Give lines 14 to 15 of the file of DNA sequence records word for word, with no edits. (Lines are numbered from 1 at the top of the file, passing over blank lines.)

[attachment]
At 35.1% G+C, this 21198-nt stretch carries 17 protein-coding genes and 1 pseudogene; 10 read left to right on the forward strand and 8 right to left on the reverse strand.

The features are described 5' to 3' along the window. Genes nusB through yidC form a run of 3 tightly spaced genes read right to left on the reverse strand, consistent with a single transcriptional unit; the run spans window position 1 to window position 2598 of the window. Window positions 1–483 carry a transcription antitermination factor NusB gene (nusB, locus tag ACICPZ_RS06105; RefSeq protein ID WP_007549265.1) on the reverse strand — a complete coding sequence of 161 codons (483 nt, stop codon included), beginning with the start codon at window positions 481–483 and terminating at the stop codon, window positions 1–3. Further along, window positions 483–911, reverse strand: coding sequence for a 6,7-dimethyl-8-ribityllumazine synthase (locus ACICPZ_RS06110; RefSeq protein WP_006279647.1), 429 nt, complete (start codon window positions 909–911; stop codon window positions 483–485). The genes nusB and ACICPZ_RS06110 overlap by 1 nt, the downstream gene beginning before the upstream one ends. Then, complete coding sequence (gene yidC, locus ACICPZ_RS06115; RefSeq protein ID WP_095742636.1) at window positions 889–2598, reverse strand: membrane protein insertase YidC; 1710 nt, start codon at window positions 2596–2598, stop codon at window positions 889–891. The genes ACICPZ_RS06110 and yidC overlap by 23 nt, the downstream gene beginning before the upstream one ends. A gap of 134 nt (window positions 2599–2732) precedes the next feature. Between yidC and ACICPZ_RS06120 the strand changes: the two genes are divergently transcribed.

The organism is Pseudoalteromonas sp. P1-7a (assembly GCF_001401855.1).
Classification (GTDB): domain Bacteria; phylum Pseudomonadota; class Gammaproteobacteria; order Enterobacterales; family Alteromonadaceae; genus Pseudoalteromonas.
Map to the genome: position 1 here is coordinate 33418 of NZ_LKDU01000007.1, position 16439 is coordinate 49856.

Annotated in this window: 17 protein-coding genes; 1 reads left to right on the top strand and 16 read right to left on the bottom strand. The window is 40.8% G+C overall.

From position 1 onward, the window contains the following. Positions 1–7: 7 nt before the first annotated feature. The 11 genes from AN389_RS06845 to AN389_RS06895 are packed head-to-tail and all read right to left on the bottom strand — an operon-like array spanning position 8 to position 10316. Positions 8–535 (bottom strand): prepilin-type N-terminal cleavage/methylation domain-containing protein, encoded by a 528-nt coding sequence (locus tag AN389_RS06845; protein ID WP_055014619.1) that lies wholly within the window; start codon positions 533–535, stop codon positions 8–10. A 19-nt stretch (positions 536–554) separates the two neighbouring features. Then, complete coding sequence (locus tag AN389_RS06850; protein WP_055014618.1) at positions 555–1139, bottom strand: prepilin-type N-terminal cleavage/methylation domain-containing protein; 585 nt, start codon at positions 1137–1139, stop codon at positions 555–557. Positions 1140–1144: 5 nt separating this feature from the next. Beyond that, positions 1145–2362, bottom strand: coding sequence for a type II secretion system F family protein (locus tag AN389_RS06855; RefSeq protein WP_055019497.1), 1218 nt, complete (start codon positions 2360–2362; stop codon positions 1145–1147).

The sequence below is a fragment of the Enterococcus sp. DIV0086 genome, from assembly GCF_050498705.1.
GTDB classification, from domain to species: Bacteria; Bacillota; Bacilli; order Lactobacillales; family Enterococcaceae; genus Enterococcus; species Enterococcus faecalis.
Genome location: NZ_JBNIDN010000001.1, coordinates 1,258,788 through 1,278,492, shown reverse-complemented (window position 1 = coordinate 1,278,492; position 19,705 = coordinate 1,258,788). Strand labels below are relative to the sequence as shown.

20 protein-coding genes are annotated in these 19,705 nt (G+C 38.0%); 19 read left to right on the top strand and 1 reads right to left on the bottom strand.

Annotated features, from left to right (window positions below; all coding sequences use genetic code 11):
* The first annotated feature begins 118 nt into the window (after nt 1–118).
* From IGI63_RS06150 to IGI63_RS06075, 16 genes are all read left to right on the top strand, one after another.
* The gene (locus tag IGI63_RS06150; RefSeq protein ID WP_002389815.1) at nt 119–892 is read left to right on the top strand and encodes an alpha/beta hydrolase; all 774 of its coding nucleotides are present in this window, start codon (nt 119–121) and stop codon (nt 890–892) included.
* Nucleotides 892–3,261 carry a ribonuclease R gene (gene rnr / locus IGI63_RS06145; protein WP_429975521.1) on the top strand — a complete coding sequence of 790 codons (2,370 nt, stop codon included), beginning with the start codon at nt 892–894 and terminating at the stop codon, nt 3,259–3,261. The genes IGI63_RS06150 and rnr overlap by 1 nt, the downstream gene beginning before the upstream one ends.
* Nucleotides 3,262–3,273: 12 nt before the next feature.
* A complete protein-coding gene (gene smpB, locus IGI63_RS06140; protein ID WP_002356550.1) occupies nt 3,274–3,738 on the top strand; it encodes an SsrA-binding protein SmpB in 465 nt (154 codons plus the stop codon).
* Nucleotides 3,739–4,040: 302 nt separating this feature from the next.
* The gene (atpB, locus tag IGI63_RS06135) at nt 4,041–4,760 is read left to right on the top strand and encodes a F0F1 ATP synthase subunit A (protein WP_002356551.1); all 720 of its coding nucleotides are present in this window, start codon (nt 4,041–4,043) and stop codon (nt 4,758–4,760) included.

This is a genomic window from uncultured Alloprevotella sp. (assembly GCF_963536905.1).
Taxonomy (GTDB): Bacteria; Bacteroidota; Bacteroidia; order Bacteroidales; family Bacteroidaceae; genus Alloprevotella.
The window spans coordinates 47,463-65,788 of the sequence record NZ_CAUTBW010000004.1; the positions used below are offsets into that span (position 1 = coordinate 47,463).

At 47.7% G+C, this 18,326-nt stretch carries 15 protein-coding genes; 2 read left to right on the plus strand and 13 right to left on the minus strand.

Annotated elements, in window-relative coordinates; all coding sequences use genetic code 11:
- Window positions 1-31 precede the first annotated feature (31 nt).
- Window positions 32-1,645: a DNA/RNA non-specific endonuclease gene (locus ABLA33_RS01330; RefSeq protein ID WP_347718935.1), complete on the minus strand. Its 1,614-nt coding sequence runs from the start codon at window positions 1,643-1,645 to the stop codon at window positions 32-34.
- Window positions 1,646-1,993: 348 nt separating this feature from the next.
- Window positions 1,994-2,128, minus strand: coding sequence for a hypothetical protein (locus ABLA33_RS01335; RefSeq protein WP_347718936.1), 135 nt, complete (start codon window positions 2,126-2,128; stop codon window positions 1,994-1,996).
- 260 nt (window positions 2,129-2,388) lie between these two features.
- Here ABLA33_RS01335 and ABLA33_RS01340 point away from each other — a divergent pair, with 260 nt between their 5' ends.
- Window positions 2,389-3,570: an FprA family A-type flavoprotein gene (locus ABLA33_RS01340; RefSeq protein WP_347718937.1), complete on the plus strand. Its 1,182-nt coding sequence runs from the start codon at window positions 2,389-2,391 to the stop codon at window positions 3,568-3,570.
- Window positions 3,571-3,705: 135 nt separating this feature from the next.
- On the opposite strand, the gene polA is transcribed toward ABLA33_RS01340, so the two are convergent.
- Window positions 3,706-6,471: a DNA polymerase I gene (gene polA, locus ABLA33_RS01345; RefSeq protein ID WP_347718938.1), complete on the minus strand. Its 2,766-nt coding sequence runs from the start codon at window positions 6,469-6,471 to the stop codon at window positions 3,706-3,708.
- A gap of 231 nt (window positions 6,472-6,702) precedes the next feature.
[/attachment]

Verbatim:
* From IGI63_RS06150 to IGI63_RS06075, 16 genes are all read left to right on the top strand, one after another.
* The gene (locus tag IGI63_RS06150; RefSeq protein ID WP_002389815.1) at nt 119–892 is read left to right on the top strand and encodes an alpha/beta hydrolase; all 774 of its coding nucleotides are present in this window, start codon (nt 119–121) and stop codon (nt 890–892) included.